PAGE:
Technobabble economics

26 Aug, 2018 at 13:05 | Posted in Economics | Comments Off on Technobabble economics


Deductivist modeling endeavours and an overly simplistic use of statistical and econometric tools are sure signs of the explanatory hubris that still haunts mainstream economics.

In an interview Robert Lucas says

the evidence on postwar recessions … overwhelmingly supports the dominant importance of real shocks.

So, according to Lucas, changes in tastes and technologies should be able to explain the main fluctuations in e.g. the unemployment that we have seen during the last six or seven decades. But really — not even a Nobel laureate could in his wildest imagination come up with any warranted and justified explanation solely based on changes in tastes and technologies.

The Chicago übereconomist is simply wrong. But how do we protect ourselves from this kind of scientific nonsense? In The Scientific Illusion in Empirical Macroeconomics Larry Summers has a suggestion well worth considering — not the least since it makes it easier to understand how mainstream economics actively contribute to causing economic crises rather than to solve them:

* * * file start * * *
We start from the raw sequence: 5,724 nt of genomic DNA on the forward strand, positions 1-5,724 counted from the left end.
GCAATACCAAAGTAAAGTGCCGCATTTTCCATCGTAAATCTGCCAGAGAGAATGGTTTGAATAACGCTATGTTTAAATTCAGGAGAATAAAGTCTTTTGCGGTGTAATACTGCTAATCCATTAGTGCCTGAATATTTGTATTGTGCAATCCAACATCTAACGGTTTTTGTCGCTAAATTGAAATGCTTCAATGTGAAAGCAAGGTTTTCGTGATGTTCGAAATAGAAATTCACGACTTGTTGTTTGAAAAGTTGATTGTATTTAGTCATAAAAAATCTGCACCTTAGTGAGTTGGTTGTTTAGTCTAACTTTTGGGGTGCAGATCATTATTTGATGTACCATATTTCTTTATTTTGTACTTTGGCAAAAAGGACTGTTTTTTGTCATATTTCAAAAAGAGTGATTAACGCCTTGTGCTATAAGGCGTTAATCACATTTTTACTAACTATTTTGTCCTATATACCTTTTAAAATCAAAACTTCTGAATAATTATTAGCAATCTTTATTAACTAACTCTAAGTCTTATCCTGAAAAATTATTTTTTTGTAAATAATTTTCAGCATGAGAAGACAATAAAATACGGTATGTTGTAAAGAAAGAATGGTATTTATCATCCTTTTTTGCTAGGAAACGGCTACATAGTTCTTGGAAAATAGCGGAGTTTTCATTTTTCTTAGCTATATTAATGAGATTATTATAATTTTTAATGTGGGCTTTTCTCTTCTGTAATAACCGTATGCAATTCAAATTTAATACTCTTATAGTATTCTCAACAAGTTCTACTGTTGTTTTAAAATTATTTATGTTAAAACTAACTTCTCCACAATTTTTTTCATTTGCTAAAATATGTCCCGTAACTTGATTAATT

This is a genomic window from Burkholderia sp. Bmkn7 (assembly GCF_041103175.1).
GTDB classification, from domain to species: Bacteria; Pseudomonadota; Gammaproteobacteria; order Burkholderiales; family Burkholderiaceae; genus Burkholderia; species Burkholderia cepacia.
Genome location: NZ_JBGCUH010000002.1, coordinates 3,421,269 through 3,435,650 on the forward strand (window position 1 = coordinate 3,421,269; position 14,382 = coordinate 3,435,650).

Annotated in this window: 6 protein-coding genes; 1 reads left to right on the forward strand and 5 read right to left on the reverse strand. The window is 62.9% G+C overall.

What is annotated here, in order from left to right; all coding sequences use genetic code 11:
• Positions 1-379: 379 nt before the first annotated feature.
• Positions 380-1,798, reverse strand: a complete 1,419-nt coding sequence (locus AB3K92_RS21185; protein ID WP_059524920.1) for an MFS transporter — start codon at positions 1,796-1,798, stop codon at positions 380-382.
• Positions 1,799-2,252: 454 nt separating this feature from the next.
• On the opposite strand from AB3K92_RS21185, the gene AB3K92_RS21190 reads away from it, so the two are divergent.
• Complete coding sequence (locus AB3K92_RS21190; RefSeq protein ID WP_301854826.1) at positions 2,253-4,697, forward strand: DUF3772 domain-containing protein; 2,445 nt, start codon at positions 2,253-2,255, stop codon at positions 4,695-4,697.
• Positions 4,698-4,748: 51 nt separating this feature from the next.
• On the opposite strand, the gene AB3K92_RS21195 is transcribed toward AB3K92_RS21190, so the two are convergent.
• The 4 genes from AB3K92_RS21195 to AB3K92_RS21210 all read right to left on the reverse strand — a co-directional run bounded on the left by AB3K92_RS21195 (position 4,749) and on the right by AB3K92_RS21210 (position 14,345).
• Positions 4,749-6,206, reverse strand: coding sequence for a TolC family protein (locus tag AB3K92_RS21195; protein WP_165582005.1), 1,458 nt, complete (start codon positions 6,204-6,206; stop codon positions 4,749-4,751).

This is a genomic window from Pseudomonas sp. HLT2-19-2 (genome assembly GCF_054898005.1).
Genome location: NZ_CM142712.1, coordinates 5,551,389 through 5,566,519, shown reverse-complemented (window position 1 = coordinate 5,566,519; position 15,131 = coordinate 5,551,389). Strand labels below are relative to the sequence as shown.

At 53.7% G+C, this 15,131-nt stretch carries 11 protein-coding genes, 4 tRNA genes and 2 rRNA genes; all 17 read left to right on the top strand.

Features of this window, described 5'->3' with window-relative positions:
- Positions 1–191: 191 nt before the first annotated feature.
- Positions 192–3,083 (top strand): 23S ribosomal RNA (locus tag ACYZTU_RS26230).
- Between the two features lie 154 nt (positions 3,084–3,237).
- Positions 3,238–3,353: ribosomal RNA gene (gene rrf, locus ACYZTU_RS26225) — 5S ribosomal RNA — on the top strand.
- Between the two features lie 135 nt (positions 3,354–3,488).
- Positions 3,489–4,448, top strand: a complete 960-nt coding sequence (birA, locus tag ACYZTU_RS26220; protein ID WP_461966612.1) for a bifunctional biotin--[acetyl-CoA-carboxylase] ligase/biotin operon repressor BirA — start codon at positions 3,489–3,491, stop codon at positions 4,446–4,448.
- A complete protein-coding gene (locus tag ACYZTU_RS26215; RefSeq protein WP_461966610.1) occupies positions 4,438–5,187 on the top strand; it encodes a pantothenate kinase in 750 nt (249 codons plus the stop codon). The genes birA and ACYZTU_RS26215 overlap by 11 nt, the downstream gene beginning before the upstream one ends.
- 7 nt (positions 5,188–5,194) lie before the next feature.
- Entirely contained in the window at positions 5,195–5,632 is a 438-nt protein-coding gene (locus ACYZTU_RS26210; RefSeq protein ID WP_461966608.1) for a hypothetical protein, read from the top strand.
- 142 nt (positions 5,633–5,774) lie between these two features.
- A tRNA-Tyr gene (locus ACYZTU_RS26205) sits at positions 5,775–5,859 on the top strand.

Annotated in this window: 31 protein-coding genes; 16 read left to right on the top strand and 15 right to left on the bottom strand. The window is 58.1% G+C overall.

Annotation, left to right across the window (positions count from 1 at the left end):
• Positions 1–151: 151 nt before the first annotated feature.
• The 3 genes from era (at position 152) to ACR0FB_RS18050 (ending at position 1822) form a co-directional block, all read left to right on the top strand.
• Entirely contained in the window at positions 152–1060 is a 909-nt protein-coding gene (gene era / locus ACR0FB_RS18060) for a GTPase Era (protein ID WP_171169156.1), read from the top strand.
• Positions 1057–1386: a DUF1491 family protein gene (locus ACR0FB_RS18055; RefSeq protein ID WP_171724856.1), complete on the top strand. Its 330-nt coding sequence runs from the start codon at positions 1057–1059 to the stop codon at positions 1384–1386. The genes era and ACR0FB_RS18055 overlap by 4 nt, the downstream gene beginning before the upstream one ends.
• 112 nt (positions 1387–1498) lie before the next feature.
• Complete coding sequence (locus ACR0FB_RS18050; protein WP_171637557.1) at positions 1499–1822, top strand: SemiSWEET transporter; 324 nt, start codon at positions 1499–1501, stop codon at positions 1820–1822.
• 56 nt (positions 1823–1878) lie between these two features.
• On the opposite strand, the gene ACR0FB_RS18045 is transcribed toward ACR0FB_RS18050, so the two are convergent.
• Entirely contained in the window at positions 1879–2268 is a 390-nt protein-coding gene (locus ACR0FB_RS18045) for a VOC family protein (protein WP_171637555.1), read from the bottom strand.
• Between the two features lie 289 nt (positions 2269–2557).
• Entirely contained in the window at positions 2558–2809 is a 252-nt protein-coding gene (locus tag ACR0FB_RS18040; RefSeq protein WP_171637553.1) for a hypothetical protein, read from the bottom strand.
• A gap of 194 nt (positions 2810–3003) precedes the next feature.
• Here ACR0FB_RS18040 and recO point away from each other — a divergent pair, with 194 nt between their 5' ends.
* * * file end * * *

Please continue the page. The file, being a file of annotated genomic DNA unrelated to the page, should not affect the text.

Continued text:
technoA great deal of the theoretical macroeconomics done by those professing to strive for rigor and generality, neither starts from empirical observation nor concludes with empirically verifiable prediction …

The typical approach is to write down a set of assumptions that seem in some sense reasonable, but are not subject to empirical test … and then derive their implications and report them as a conclusion …

What then do these exercises teach us about the world? … If empirical testing is ruled out, and persuasion is not attempted, in the end I am not sure these theoretical exercises teach us anything at all about the world we live in …

Serious economists who respond to questions about how today’s policies will affect tomorrow’s economy by taking refuge in technobabble about how the question is meaningless in a dynamic games context abdicate the field to those who are less timid. No small part of our current economic difficulties can be traced to ignorant zealots who gained influence by providing answers to questions that others labeled as meaningless or difficult. Sound theory based on evidence is surely our best protection against such quackery.

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